Moving from an upright bike to a more aggressive road bike with drops can be a challenge. My favorite 24″ road bikes, like the Frog 67, offer both regular cantilever brake levers in the drops and supplementary brake levers on the flat bars.  Unless you know that your child already has the skill to ride in the drops, I would recommend starting with this set-up.

You also have to decide if you want a bike with rim brakes or disc brakes. While UCI rules used to preclude disc brakes for cyclocross racing, this was changed several years ago. 

Where you have the option, we would always choose a bike with disc brakes over rim brakes.   For most off-road riding, disc brakes are far superior in terms of performance and stopping power.  Unfortunately, there aren’t a lot of cyclocross bikes with disc brakes for kids, so you might have to compromise on this one.


As with everything in life, there is always a trade-off between price and quality.  In general, you should buy your child a bike with the nicest comportments you can afford.  If you’re not sure which the different drivetrain packages are, this article offers a good overview.  


Rotational weight matters more than weight on any other part of the bike (the frame, for example).  When shopping for a bike, compare the weight of the different wheelsets on the bikes.  This often matters more than the overall build weight.  If your child really takes to cycling, you can always upgrade their wheelset later as well.


Is this going to be your child’s primary bike or a sport-specific second bike? This question is important when considering how much you want to spend.

If your kiddo already has a road bike or a mountain bike or an around-town bike, and is just using the road or cyclocross bike to test out a few races, then you might want to pick a bike at the bottom of the budget spectrum.

If, on the other hand, your kiddo is going to use this bike for riding to school, riding long distances with mom and dad, or serious racing, then fork out the dough and invest in the best quality bike you can afford.

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About Us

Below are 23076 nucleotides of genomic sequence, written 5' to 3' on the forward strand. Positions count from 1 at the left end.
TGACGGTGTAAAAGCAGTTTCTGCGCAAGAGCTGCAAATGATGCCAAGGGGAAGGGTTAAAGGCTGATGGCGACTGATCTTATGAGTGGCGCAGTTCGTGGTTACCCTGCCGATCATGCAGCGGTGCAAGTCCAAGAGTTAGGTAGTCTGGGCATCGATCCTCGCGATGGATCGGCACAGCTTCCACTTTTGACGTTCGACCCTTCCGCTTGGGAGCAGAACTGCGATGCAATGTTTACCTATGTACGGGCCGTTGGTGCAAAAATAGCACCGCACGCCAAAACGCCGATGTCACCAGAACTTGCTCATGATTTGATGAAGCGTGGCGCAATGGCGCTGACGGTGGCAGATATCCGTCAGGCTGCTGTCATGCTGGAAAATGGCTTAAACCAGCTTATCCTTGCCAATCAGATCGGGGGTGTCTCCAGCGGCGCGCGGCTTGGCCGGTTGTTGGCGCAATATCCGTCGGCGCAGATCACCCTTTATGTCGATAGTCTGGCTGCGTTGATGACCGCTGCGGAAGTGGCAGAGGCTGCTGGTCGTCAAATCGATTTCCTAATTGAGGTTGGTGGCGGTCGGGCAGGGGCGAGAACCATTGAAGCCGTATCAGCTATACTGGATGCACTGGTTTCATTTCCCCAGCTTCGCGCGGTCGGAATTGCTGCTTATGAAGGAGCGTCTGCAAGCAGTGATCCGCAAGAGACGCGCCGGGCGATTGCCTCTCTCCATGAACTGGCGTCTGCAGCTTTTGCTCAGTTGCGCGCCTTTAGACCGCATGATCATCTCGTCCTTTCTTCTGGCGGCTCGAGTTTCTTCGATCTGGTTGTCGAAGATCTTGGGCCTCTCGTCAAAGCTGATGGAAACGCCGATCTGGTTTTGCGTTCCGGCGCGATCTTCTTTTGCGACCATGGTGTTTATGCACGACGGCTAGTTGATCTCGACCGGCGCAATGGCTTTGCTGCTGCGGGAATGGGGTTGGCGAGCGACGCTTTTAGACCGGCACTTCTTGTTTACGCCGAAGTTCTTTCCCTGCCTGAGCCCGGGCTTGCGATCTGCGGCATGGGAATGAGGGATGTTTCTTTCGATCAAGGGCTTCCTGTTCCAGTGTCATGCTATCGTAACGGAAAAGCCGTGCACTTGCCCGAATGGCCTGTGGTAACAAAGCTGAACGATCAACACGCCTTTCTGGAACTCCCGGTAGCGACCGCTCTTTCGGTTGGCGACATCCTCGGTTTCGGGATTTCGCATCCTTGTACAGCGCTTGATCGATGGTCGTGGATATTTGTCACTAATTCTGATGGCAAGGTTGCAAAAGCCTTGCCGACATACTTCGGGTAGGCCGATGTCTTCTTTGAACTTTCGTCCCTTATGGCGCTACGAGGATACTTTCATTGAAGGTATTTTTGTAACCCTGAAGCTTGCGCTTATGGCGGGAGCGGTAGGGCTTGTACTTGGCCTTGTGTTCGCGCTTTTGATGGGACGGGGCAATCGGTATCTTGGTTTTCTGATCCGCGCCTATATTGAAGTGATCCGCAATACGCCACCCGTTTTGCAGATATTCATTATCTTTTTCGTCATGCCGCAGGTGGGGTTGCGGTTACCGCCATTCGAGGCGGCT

The Rascals are a family of three. Kristen (mom), Blair (dad), and Parker (kiddo). We started Rascal Rides when Parker was born and we didn’t want to give up our passion for biking. As we learned, we shared. Over the years, we’ve tested hundreds of kids bikes, helmets, bike trailers, and more.

Kristen is a USA Cycling certified coach and loves to share her passion for biking with other families. Blair is a bike geek, mechanic, and mountain bike junkie. Parker is our resident tester and inspiration.

If you see us out on the trail, make sure to say hi!

8 thoughts on “5 Best Kids Road, Cyclocross, & Gravel Bikes”

  1. My son raced the red 2014 Podium 24 but I found the Podium 650C is barely larger than the Podium 24 and has a much better crank and seat. It has a much better finish too.

    The 650 has has less than a 1″ higher frame and slightly longer reach. If your child is larger (than 4′ 7″), I would buy the 650C just to get a couple more years out of the bike. The reach is a bit long for a short standover frame bike. I ordered a 0mm BMX stem to bring the bars back. You can also get some inline brake levers just to improve the control. My son is always on the drops so it does not matter to me.

    This bike is the best deal on the market for kids road bikes. The claris shifters are great and the frame is light and solid. True alloy threadless forks (not threaded forks with an adapter) The bars are fat and solid too. The seat on the 650C is much better than the Podium 24 but it is short. I put the 650C seat and post on the Podium 24 and ordered a new longer post for the 650.

    The bike is solid, light, fast, and really fun. It is the same frame as the kids mountain bike so there is some space between the 650×1 wheels and the frame. It has V brakes but I set them with very little clearance and they are very solid. I don’t mind at all.

    Our kids race and ride 300-400 miles a year. There are 40 kids in his club so I can compare. The Fuji Ace has crap twist shifters (like the GMC Denali bike), bolted axles, and weighs more than this. The Scott Speedster has similar weight and tight feel as the Podium but is much much more expensive. The Argon has so so shifters, lower crank and is $1000+.

  2. I should add that the Giants run Shimano Claris derailleurs, but Microshift brifters with the extra brake levers (though he didn’t need them for more than a few days). The Microshifts have been pretty good, other than the odd shifting action (separate up and down levers behoind the brake, rather like the old Campy’s).

  3. If this article is claiming “Best Kids Road / Cyclocross / Gravel Bikes,” it should have included the HUPcc bikes from KIDSRACING.CO.UK which can be found online and are shipped all over the world.